For all our listeners, or viewers who are like, well, I heard about the anti-aging, age-defying creams and lotions have been around forever. Like why don't I just lather that on. I see Jennifer Aniston always promoting her creams and things. So this is really something that's important to disambiguate is that it's, well once the skin is an organ and there are lotions and creams and things that helped make that look less like a crocodile. But that with what Elevian and it's sort of a cohort of approaches are going for is sort of from the inside out, that it's going to be able to help make you have... not just look like you have like shiny smooth skin or whatever you want, but being able to really feel like you're as you are in your brain. Like where I hear people who are getting up into their more senior years who are saying like, I feel like mentally I'm like 30, like I've always been, but my body just feels like it's not keeping up. And so Elevian would be able to help with that, right? To move that goalpost a little farther out in a good way.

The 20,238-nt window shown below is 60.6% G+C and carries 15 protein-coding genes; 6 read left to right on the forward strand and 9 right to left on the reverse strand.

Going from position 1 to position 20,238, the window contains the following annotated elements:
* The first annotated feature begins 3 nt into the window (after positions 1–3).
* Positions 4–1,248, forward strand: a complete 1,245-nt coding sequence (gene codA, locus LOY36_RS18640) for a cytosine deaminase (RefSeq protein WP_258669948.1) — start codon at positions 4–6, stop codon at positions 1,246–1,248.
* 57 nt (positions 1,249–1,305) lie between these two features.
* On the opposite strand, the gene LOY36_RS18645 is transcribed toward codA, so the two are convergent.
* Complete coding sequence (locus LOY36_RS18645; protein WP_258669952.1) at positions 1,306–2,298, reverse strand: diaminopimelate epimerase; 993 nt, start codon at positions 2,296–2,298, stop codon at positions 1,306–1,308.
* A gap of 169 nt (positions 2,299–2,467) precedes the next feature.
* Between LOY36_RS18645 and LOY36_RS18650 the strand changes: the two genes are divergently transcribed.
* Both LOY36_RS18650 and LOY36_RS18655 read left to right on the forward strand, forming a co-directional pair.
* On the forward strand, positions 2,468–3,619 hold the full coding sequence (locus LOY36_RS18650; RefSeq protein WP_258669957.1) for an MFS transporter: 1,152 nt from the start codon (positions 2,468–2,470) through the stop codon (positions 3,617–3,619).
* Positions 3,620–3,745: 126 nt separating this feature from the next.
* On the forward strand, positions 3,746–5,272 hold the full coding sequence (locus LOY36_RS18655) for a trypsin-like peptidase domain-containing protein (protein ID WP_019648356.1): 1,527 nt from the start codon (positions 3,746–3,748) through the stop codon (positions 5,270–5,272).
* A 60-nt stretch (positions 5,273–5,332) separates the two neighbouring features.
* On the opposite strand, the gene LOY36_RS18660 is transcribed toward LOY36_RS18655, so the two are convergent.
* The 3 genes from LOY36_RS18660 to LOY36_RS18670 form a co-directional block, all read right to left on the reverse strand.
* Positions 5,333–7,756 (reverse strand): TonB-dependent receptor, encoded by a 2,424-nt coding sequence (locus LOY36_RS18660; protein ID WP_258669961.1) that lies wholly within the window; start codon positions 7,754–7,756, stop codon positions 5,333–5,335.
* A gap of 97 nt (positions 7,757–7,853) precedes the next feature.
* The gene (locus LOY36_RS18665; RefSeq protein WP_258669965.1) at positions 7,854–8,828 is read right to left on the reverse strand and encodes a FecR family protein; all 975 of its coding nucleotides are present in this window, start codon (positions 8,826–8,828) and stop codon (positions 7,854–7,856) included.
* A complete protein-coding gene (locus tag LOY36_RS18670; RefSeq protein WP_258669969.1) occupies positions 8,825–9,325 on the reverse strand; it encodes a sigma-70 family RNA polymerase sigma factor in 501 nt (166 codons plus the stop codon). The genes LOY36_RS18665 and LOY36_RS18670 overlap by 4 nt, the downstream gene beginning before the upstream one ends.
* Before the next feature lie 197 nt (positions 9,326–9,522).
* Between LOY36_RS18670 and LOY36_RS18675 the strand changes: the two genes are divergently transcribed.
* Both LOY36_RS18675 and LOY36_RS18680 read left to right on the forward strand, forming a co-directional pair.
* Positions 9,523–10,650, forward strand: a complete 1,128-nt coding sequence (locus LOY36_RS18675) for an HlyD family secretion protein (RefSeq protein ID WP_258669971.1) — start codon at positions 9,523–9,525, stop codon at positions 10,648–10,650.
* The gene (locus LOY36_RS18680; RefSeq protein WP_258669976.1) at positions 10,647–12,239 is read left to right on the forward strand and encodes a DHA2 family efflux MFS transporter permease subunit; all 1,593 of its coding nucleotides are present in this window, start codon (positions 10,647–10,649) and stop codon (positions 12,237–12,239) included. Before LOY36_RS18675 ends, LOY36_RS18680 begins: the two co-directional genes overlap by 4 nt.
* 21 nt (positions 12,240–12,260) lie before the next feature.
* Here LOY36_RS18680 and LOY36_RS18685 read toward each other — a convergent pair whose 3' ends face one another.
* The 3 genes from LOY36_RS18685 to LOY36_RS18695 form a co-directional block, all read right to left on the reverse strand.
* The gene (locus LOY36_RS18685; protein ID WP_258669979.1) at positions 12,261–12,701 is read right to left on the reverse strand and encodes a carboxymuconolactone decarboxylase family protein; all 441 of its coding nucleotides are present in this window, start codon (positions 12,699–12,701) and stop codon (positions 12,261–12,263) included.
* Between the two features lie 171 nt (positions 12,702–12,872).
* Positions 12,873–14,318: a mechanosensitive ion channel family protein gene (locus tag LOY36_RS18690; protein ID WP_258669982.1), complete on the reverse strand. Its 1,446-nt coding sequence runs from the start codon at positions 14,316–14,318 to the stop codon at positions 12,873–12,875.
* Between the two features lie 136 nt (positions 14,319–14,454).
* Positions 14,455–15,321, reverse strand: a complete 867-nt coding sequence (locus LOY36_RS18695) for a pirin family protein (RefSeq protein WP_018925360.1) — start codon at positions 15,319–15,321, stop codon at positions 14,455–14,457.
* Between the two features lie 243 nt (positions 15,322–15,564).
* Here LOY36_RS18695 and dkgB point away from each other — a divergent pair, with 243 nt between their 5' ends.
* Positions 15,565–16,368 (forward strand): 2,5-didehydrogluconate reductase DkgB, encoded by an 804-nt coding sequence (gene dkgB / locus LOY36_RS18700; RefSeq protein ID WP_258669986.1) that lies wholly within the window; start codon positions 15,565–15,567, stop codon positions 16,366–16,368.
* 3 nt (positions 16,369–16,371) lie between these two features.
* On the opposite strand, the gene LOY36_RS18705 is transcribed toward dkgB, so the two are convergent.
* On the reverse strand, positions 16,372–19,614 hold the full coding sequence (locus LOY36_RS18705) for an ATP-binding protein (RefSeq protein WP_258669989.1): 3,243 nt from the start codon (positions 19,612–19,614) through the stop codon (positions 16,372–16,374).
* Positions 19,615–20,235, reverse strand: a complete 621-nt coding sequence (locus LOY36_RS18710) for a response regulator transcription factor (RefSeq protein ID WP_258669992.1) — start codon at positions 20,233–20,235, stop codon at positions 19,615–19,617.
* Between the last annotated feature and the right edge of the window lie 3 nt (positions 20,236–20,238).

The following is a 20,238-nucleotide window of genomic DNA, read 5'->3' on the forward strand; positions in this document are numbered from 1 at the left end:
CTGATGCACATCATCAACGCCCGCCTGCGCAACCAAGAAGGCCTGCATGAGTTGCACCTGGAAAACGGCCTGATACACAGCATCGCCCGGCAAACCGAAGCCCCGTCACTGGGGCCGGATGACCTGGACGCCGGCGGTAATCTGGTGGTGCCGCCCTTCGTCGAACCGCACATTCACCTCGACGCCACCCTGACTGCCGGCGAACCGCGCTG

That's right. That's right. So you know, the term anti-aging is typically applied to that industry that is targeting your skin, most of them not being the part of the medical industry. You know, you buy a lot of that over the counter, and it works, right? Takes out wrinkles, makes your skin look better. But it's only your skin, the rest of your body and your internals continue to age. Now GDF11, interestingly, also works on your skin. So Avon did a collaboration with one of our scientific cofounders, Lee Rubin and published this and showed that GDF11 injected systemically has about the equivalent effect on the skin as the best skin products, the best positive control out there ,we say, which is the best existing gold standard product. So really pretty incredible. That's a nice little side effect. And we're not going after.... since there's good skin products, we're not trying to come up with a pharmaceutical product that requires prescription that would affect your skin. But it's a nice, as we say, an off-target effect. You know, if you treat stroke, and your skin looks better, that's not too bad.